By Dr. Phillip Goglia
WILD CHILEAN SEA BASS
If you want to eat this fish, be very choosy about where it comes from. Chilean sea bass has high levels of mercury and should only be consumed twice per month by adults (assuming no other contaminated fish are consumed). It’s also threatened by overfishing. Chilean sea bass is in high demand but global stocks are shrinking. In particular, stay away from those from the Crozet Islands, Prince Edward and Marion Islands, and Chile, where overfishing is rampant. In addition, these places have no recognized stock assessment and other species are often caught and threatened as part of the harvest. As an alternative, choose longline-caught Chilean sea bass from Macquarie Island in the South Pacific, the Falkland Islands, off the coast of Argentina, or the remote Antarctic Heard and McDonald Islands. Also look for the blue eco-label of the MSC for certified sustainable products.
“This is a fish to avoid entirely,” says Brian Clement, co-director of the Hippocrates Health Institute and author of “Killer Fish: How Eating Aquatic Life Endangers Your Health.” Tilefish has some of the highest levels of mercury and the Environmental Protection Agency (EPA) recommends a maximum of one serving per month for adults (assuming no other contaminated fish are consumed). The tilefish is currently overfished and there are significant bycatch issues. If you are going to enjoy tilefish, look for fish from the U.S. mid-Atlantic which has better fishing practices.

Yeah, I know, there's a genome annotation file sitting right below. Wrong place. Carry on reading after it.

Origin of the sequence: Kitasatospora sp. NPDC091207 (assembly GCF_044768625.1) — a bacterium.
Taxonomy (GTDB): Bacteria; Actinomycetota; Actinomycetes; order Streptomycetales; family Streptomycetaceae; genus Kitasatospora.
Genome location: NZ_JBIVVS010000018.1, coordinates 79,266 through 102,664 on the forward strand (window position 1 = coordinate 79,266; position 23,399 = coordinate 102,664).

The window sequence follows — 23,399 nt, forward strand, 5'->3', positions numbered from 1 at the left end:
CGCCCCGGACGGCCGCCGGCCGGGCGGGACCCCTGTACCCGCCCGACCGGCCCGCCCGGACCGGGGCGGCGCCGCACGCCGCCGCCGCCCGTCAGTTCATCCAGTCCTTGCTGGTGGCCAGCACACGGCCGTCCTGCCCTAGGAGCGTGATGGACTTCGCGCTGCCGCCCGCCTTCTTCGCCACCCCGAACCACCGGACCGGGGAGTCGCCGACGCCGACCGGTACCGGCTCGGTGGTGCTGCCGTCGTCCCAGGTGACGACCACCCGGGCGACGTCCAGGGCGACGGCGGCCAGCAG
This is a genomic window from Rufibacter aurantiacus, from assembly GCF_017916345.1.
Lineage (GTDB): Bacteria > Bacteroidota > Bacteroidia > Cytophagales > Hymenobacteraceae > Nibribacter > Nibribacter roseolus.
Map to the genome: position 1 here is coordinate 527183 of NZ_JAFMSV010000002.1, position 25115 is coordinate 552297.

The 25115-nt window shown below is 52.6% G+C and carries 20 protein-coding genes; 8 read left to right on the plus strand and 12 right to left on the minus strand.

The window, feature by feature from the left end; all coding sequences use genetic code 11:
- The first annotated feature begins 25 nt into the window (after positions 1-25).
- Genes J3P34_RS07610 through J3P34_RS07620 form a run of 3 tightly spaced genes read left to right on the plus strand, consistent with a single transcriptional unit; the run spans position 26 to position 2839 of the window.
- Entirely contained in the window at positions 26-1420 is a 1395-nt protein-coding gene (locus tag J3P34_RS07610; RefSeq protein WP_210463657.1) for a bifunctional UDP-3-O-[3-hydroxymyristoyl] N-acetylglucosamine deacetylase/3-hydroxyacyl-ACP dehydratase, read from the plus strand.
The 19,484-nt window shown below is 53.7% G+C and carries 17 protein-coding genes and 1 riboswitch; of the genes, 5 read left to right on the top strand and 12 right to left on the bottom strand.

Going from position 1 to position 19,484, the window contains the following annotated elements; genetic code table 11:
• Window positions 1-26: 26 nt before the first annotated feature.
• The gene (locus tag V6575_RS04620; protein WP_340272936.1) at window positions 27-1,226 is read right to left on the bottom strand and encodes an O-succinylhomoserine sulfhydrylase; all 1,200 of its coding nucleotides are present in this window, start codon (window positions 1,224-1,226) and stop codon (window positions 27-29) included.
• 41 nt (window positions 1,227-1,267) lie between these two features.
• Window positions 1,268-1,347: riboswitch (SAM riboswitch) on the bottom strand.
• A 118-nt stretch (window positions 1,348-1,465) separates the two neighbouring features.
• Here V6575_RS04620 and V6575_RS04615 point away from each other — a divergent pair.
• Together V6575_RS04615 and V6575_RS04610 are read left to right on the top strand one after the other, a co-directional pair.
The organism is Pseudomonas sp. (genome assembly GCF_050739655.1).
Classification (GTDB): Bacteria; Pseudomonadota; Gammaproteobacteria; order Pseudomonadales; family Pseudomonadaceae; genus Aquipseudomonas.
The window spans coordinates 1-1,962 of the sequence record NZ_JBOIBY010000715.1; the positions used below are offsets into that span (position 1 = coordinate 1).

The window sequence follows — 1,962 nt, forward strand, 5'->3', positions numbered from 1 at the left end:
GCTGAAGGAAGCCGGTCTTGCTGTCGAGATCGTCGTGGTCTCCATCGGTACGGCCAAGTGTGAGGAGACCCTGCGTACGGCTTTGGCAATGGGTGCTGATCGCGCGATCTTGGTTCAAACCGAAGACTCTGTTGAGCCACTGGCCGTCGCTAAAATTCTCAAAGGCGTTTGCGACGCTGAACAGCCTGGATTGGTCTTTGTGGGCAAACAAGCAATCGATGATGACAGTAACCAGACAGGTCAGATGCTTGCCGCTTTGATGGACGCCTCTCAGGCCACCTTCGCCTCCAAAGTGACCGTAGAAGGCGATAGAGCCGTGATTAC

Orange roughy can live up to 100 years but despite being one of the longest-living fish, the global stock of orange roughy is low due to their slow reproductive cycle and overfishing. “Although ocean fishing has become extremely regulated, stock has not recovered from the boom in popularity of this fish,” says chef Frankie Terzoli. The orange roughy has been given the “Avoid” ranking by the Monterey Bay Aquarium’s Seafood Watch because of overfishing and the damaging trawling method that fishermen use. Additionally, the Environmental Defense Fund has issued a health advisory, warning of high mercury levels in orange roughy.